July 16, 2020
In early March in response to the pandemic, The Advocates quickly pivoted and switched to remote staffing and advocacy for all services other than onsite shelter and transitional housing. Despite having one of the highest per capita rates of COVID19 in the United States, we’ve been able to maintain an infection free shelter and staff due to following prevention policies and procedures. Requests for assistance over the last several months are three times normal and financial assistance, primarily rent assistance are five times normal. As with most programs, we did not experience an increase in clients reporting new incidents of abuse, until the shelter in place order lifted. We helped 21% more adult clients over the last three months than usual.
Fortunately due to a high level of generosity, we are able to meet the requests for assistance and services. The primary goal of our Safe Housing First Program is to help survivors of abuse obtain housing or keep them stability housed. It is heartwarming that our community is supportive of these efforts. Early on, donors also dropped off large supplies of masks, gloves, and sanitizer. Our community came together to support the front line service providers.
Despite all the support, our clients were significantly impacted by the pandemic primarily due to lost work. Victim advocate staff diligently worked from home to connect with clients and help them navigate the new environment. Clients adapted well to remote services. Our Skills for Success Employability Program is in its second 11-week session via Zoom, and even had graduation over Zoom. We were able to pair volunteers with clients via Zoom to complete resume writing night as well.
With our annual gala fund raising event, the Black & White Soiree, scheduled for the end of June, we also had to rapidly change the event to an online campaign. This was a critical move as the Soiree raises 25% of our operating income. We developed a fun, positive alternative and the community fully participated in our Color Our World campaign. Donors purchased ribbons of various colors put up in the trees of a local park for a week. It was a beautiful and uplifting display and helped lighten the mood while at the same time raising needed funds.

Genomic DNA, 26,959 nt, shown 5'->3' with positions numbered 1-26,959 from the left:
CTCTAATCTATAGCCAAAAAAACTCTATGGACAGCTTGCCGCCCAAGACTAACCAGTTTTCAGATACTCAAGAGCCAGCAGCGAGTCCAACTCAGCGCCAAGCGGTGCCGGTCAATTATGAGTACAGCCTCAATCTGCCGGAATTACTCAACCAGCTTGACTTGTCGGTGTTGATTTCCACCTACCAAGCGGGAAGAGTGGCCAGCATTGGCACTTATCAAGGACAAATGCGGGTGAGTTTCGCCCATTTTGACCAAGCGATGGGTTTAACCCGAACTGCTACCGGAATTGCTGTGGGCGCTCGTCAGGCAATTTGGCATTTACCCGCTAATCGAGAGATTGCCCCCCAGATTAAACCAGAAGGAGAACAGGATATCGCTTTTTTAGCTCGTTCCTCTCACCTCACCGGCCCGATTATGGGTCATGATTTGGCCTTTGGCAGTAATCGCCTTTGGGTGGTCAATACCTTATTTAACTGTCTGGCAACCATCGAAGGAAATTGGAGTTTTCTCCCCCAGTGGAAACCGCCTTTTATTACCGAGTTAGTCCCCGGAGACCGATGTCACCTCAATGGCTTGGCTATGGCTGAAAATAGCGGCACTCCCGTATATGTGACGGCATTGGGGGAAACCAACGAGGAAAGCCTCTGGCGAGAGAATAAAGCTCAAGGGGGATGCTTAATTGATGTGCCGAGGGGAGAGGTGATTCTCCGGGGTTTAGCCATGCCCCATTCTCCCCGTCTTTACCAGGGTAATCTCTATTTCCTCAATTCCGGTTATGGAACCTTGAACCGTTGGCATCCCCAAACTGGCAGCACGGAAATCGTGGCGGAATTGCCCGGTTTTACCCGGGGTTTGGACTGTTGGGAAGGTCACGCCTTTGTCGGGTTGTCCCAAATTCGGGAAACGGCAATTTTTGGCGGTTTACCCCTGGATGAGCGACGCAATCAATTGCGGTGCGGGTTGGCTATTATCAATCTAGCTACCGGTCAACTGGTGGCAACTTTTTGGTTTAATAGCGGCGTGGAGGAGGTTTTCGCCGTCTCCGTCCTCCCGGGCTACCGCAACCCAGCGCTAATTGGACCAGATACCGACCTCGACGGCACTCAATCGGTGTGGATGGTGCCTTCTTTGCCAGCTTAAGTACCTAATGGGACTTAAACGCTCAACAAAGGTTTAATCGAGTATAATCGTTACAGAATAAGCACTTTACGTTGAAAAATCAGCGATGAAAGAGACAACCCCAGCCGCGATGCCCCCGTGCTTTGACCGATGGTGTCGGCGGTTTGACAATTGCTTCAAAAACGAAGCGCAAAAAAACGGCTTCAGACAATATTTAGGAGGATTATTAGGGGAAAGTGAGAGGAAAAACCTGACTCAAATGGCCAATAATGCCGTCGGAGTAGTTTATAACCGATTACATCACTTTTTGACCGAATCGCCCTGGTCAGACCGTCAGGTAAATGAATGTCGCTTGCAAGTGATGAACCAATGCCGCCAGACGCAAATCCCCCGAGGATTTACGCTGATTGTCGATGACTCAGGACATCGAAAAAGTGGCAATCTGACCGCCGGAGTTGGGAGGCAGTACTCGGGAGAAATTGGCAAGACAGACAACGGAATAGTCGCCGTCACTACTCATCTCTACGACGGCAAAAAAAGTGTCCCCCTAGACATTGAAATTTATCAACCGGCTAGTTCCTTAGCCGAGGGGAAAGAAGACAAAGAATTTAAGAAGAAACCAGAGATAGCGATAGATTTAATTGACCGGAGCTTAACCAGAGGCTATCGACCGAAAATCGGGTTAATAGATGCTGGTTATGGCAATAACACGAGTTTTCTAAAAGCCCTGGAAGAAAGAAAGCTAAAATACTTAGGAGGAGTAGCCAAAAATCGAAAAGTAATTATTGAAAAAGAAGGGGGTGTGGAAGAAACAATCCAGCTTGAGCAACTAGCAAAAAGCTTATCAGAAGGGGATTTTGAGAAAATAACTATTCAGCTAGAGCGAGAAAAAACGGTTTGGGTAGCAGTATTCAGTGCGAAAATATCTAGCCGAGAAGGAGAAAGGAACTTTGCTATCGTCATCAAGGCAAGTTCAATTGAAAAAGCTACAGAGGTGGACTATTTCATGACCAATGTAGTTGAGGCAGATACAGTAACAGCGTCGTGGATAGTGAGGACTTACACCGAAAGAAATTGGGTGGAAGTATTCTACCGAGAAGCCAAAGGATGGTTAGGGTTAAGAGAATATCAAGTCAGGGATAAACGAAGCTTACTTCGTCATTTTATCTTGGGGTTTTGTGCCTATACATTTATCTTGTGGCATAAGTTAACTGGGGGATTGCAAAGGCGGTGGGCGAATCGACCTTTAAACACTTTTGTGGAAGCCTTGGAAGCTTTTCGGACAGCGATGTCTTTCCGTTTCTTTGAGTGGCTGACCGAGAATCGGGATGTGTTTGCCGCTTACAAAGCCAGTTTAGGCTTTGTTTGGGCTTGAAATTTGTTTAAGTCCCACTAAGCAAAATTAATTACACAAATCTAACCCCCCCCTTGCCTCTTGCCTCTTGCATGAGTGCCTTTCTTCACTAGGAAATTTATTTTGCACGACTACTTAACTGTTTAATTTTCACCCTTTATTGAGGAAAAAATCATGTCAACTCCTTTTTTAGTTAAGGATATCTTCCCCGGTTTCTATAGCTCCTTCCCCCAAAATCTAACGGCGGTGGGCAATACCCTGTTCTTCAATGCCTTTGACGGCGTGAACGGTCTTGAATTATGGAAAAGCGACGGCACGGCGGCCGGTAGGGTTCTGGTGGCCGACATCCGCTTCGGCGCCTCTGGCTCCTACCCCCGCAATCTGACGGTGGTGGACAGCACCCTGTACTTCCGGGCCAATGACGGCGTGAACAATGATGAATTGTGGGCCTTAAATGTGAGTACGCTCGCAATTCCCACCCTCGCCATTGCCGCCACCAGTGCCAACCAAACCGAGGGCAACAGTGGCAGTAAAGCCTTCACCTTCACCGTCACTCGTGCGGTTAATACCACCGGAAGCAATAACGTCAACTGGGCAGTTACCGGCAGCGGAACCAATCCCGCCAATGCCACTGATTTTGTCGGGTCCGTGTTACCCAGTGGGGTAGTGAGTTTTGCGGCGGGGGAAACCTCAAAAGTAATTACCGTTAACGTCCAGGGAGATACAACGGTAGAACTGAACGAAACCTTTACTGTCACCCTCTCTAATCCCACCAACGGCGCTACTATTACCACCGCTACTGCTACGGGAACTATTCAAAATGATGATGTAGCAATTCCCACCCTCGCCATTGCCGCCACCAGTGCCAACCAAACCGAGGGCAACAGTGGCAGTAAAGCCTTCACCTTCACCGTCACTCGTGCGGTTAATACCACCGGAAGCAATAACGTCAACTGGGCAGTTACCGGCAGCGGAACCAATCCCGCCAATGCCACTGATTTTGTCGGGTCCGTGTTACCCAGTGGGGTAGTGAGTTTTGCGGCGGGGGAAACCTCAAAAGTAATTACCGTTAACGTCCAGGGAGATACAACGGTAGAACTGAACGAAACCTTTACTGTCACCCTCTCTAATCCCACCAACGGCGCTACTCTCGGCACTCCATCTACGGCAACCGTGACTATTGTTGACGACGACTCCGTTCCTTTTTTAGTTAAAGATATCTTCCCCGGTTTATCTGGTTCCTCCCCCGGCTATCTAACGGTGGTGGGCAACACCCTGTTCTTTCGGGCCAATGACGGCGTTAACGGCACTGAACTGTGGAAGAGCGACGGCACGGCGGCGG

In addition to all of the above activity, we are in the final month of finishing a significant program expansion, with the last six units of a 22-unit transitional housing apartment development opening the end of August. Construction was shut down for three weeks, however, the project is on schedule and under budget. The apartments will fill quickly as we have 11 adults and 10 children on the waitlist.
We physically opened our doors again a month ago to in-person services. Staff are working onsite providing services with clients and masks are required and service provision is going well. Clients are very thankful.
Lastly, as a staff, we have started doing work around anti-oppression and plan to continue to have discussions and meetings around oppression.
Despite the difficult times, the resiliency of our clients and the commitment and dedication of our staff and community are seeing us through. Our board of directors and staff are engaged in ongoing scenario planning with the goal of being able to continue to positively rebound.
CEO, The Advocates
This is a reminder to OVW Rural grantees to please submit your report by July 20th. You can send it to Dalton Tiegs at firstname.lastname@example.org. Thank you!
Serving Survivors Impacted by the Criminal Legal System
July 31, 2020
2:00pm PT | 1:00pm MT | 2:00pm CT | 3:00pm ET
This webinar will highlight the multitude of ways that a criminal record can negatively impact a survivor’s life and safety, and how programs can begin to build resources and innovative community partnerships in order to help survivors overcome the barriers they face after an incarceration or criminal conviction.
Save the date: Ti Novitawi Kocheukaakwe Virtual Conference Honoring Missing & Murdered Indigenous People
Througout October 2020
All people are sacred and worthy of protection, justice, and wellness. The issue of Missing & Murdered Indigenous People should receive adequate response and prevention measures, and Idaho is taking steps toward that end. As we acknowledge this crisis and the changes urgently needed to save lives, and respond to this reality we begin the process of removing barriers to the safety of Native communities by strengthening the ability of Indigenous nations to protect mxn, womxn, and children. During October, the Idaho Coalition will host Ti Novitawi Kocheukaakwe Virtual Conference Honoring Missing & Murdered Indigenous People. Each presentation will be delivered virtually via Zoom.
Featuring Sarah Deer, Author of “The Beginning and End of Rape” On October 6th, 11:00AM-1:00PM We will announce additional speakers from Indigenous communities across the country whose powerful voices and insight and renown in the movement to end violence against Native folks.
Registration opens August 1st on www.engagingvoices.org
Reminder that shipping for all material orders made by Programs on the Idaho Coalition website store is FREE of cost, please use the below coupon for all orders.